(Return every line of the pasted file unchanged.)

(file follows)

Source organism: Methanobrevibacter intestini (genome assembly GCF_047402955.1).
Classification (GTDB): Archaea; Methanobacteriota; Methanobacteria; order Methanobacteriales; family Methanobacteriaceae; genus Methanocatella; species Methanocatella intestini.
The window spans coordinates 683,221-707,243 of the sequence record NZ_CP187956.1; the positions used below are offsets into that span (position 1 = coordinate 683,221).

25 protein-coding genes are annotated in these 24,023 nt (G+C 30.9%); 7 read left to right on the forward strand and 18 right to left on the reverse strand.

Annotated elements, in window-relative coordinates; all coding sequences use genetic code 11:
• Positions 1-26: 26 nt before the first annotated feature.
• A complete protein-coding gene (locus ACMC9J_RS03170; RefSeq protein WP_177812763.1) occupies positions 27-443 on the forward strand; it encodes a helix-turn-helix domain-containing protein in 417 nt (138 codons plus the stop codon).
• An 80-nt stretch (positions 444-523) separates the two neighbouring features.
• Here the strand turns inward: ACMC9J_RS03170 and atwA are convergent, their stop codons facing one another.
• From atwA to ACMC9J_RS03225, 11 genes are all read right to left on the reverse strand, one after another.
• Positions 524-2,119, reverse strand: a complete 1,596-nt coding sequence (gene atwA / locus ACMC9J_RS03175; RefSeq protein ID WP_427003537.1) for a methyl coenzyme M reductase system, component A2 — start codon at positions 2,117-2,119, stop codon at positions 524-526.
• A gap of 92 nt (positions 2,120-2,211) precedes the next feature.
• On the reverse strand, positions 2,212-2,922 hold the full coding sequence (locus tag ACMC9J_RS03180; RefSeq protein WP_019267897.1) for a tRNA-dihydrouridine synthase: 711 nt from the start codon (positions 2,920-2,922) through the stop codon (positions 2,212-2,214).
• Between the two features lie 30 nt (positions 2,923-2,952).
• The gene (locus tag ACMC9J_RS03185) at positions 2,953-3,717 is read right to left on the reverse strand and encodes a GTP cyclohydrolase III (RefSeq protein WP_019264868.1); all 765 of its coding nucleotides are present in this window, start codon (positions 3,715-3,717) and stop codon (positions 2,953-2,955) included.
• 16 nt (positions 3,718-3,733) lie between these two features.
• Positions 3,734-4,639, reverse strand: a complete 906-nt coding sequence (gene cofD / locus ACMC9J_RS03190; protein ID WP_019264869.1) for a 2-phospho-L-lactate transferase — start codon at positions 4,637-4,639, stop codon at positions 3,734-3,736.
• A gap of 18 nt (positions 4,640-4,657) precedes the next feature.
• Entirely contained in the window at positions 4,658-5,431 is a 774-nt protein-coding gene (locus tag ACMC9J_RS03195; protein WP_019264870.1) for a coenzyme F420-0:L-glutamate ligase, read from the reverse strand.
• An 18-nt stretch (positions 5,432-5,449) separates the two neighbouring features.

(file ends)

Source organism: Methanobrevibacter intestini (genome assembly GCF_047402955.1).
Classification (GTDB): Archaea; Methanobacteriota; Methanobacteria; order Methanobacteriales; family Methanobacteriaceae; genus Methanocatella; species Methanocatella intestini.
The window spans coordinates 683,221-707,243 of the sequence record NZ_CP187956.1; the positions used below are offsets into that span (position 1 = coordinate 683,221).

25 protein-coding genes are annotated in these 24,023 nt (G+C 30.9%); 7 read left to right on the forward strand and 18 right to left on the reverse strand.

Annotated elements, in window-relative coordinates; all coding sequences use genetic code 11:
• Positions 1-26: 26 nt before the first annotated feature.
• A complete protein-coding gene (locus ACMC9J_RS03170; RefSeq protein WP_177812763.1) occupies positions 27-443 on the forward strand; it encodes a helix-turn-helix domain-containing protein in 417 nt (138 codons plus the stop codon).
• An 80-nt stretch (positions 444-523) separates the two neighbouring features.
• Here the strand turns inward: ACMC9J_RS03170 and atwA are convergent, their stop codons facing one another.
• From atwA to ACMC9J_RS03225, 11 genes are all read right to left on the reverse strand, one after another.
• Positions 524-2,119, reverse strand: a complete 1,596-nt coding sequence (gene atwA / locus ACMC9J_RS03175; RefSeq protein ID WP_427003537.1) for a methyl coenzyme M reductase system, component A2 — start codon at positions 2,117-2,119, stop codon at positions 524-526.
• A gap of 92 nt (positions 2,120-2,211) precedes the next feature.
• On the reverse strand, positions 2,212-2,922 hold the full coding sequence (locus tag ACMC9J_RS03180; RefSeq protein WP_019267897.1) for a tRNA-dihydrouridine synthase: 711 nt from the start codon (positions 2,920-2,922) through the stop codon (positions 2,212-2,214).
• Between the two features lie 30 nt (positions 2,923-2,952).
• The gene (locus tag ACMC9J_RS03185) at positions 2,953-3,717 is read right to left on the reverse strand and encodes a GTP cyclohydrolase III (RefSeq protein WP_019264868.1); all 765 of its coding nucleotides are present in this window, start codon (positions 3,715-3,717) and stop codon (positions 2,953-2,955) included.
• 16 nt (positions 3,718-3,733) lie between these two features.
• Positions 3,734-4,639, reverse strand: a complete 906-nt coding sequence (gene cofD / locus ACMC9J_RS03190; protein ID WP_019264869.1) for a 2-phospho-L-lactate transferase — start codon at positions 4,637-4,639, stop codon at positions 3,734-3,736.
• A gap of 18 nt (positions 4,640-4,657) precedes the next feature.
• Entirely contained in the window at positions 4,658-5,431 is a 774-nt protein-coding gene (locus tag ACMC9J_RS03195; protein WP_019264870.1) for a coenzyme F420-0:L-glutamate ligase, read from the reverse strand.
• An 18-nt stretch (positions 5,432-5,449) separates the two neighbouring features.